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Calligraphy flourishing in Arab culture

By Sylvia Smith for CNN

A calligrapher at work in Sharjah.


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SHARJAH, UAE (CNN) -- A dispute at a calligraphy conference? Nothing more serious, you might think, than disagreement over pen nibs.

But at the Sharjah Arabic Calligraphy Biennial those defending the classical tradition and the group supporting modernization brought into focus the wider question of whether writing even loosely associated with religion can ever be merely decorative art.

The restored heritage area in the Emirate was the setting for workshops, competitions, debates and an large exhibition of the very best calligraphy from around the Arabic speaking world.

From the carefully co-ordinate marbled papers, matching ink and intricate shapes of the classical purists to the extravagant flourishes of the Tunisian and Moroccan contemporary "calligrams," attention was focused solely on the 28 letters of the Arabic alphabet.

While Arabic calligraphy is literally embellished handwriting, it has a long and venerable history with great masters and revered traditions.

Abbas Al Bagdadi, an Iraqi and former calligrapher to Saddam Hussein, gave a workshop setting out some of the complex rules of harmony, alignment, balance and spacing. He is a firm believer in strict adherence to form.

"The shape of letters, the overall composition combined with the meaning of the text are what calligraphy is all about," he explains. "Trying to borrow a few letters and scattering them across paintings is absolutely pointless."

But while Abdel Aziz Alloun, an art critic from Syria, agrees that calligraphy is all about a lifetime of disciplined study, he points out that calligraphy went into sharp decline with the fall of Byzantium and the end of the Ottoman Empire.

He says that it is thanks to the Suez crisis that calligraphy was reborn. "Because it was easy for Arabs to get visas to Britain under Prime Minister Anthony Eden a large number of artists gathered in London in the early 1960s."

The result of rubbing shoulders with contemporary European art was the gradual emergence of a new type of calligraphy -- "calligrams" -- which used Arabic letters as a cultural reference integrated into painting.

Abdel Aziz Alloun credits the Sudanese with this invention. But he is critical of many contemporary practitioners wherever they come from: "Most of them are neither good calligraphers, nor good painters," he says.

No-one was disputing the supreme ability of Kuwaiti Farid Al Ali's 500 ways of writing the name of the Prophet Mohammed.

Part science, part geometry, part engineering drawing the immensely imaginative but cleverly crafted shapes were a reminder of how in the past the cursive nature of Arabic script and the complex conventions of shape made its adaptation to printing difficult, delaying the introduction of the printing press.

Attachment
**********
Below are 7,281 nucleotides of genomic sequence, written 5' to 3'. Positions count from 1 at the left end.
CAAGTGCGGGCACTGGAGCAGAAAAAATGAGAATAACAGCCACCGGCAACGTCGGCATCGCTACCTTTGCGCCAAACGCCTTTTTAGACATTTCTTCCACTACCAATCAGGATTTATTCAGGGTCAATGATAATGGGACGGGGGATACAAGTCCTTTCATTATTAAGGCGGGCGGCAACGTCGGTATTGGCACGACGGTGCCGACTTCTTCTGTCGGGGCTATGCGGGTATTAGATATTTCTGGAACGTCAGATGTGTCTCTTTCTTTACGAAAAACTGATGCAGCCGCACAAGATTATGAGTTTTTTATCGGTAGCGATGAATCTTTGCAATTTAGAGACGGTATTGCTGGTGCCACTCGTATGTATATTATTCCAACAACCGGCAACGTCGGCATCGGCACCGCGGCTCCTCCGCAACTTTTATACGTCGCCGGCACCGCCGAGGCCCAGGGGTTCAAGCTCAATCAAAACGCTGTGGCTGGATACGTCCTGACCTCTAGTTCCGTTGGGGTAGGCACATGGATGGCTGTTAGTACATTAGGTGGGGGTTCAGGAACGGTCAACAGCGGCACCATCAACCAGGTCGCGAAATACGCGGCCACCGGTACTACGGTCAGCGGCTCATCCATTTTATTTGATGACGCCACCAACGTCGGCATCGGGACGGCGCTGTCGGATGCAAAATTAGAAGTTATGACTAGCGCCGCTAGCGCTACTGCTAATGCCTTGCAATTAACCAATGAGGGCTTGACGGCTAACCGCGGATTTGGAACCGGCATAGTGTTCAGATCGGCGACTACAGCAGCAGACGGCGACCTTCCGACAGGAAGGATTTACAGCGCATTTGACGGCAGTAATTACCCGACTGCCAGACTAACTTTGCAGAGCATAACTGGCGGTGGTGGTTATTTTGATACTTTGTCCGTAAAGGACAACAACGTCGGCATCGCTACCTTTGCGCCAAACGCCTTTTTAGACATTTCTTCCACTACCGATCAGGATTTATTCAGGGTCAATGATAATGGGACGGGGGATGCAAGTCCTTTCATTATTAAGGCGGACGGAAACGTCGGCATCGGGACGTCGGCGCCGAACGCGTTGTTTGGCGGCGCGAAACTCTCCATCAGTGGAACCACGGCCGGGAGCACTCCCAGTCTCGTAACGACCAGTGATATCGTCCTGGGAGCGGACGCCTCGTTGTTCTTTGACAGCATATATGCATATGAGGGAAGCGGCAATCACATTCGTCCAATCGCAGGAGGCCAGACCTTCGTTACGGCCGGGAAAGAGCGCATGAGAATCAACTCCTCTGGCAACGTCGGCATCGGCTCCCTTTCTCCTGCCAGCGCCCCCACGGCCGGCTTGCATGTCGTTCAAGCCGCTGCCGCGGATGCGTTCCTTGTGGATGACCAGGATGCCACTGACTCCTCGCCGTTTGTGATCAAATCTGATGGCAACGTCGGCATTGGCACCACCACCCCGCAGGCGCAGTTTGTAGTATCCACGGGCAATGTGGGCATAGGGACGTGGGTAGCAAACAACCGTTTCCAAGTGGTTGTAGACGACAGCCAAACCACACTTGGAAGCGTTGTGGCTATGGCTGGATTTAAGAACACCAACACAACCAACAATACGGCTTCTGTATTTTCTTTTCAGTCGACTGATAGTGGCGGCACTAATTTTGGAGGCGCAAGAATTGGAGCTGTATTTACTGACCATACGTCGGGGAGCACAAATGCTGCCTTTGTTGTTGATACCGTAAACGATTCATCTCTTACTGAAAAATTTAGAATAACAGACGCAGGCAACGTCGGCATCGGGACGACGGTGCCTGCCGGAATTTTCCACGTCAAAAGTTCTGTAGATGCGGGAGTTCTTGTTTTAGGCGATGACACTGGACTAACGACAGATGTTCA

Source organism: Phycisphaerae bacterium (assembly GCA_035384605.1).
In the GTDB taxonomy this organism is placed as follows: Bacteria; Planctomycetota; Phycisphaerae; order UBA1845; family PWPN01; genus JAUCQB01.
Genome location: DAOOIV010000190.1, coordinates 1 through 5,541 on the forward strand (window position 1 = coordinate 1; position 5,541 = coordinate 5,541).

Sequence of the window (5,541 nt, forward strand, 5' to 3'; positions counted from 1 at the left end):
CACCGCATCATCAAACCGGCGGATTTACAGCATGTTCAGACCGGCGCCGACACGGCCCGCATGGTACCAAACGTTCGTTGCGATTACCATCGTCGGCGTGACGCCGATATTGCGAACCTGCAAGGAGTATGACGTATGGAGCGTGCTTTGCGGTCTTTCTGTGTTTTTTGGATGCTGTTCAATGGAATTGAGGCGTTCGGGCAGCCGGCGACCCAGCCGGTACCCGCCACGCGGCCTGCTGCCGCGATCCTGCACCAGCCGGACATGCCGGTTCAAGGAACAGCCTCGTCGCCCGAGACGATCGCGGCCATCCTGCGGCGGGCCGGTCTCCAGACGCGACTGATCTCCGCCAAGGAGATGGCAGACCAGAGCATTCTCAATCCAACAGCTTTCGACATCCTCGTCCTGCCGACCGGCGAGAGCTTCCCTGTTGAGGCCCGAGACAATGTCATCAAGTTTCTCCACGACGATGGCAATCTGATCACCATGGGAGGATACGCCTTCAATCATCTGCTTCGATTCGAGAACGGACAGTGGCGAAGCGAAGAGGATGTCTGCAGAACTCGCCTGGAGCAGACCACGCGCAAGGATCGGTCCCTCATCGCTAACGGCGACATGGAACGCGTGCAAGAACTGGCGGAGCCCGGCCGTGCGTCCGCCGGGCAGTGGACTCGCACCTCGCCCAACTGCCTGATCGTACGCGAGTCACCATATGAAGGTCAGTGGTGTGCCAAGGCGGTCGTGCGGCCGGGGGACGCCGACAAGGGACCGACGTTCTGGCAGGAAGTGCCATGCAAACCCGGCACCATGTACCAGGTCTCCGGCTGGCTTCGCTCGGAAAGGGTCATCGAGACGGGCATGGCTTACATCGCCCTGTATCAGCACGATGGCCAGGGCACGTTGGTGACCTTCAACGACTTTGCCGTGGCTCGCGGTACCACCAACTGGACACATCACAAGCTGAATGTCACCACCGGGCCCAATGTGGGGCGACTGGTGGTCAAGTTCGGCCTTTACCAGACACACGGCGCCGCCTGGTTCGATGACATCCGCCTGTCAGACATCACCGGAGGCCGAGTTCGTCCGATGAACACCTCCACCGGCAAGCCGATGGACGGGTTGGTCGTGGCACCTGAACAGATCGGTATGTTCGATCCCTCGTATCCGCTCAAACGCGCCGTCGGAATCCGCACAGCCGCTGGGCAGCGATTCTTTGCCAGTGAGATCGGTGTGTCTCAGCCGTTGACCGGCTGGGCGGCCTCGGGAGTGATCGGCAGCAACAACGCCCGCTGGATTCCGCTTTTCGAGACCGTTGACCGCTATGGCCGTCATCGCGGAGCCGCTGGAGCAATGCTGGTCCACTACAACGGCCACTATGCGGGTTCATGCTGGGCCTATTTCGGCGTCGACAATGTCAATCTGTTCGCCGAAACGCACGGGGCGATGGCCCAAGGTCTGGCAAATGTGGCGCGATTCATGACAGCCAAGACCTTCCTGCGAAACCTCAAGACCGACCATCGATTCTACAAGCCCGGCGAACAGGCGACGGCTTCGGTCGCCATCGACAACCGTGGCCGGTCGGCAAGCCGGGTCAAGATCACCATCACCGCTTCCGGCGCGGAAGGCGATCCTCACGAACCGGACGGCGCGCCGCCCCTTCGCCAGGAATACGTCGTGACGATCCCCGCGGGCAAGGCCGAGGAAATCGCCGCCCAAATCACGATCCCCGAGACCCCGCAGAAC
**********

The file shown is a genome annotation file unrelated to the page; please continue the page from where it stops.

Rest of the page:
Today converting complex shapes for computer use has taxed the ability of contemporary calligraphers.

Hakim Ghazali from Morocco won an award for his "font," a fluid and graceful swirl of movement derived from an ancient Moroccan style and transformed into a electronic digits. The north African participants were in the forefront of challenging preconceived notions about calligraphy.

The huge, vivid wall hangings of Tunisian Njja Madhaoui drew much attention in their own special gallery. He has made a international name through weaving thousands of signs that look like Arabic letters into his work.

" Because I don't write words and the letters only suggest Arabic, I have brought calligraphy back in to the realm of universal art," he says. "From a distance Arabs think it is real calligraphy and feel it belongs to them. As they get closer they realize that these are symbols which have meaning for everyone."

Like many rulers in the African and Arab worlds, Sheikh Sultan Al Qassimi of Sharjah has his own personal calligrapher to write beautifully executed official letters.

Khalifa El Shimy, an Egyptian with over two decades of experience and who also worked for the late President Nasser won a prize in the competition. He believes that there is room for both schools of thought.

"In Egypt we have the only official calligraphy schools and we are trained in producing hand-made paper and ink," he claims. " There are all sorts styles of writing, each with its own appeal."

Calligraphers, he believes, have much more in common than they like to think. After all he points out calligraphy is flourishing and remains central to Arab culture.

It is still used on Mosques and in the Quran, but it is also visible on shop signs, advertising, and major headlines in magazines and newspapers -- while in the west calligraphy has declined to a minor art or hobby.

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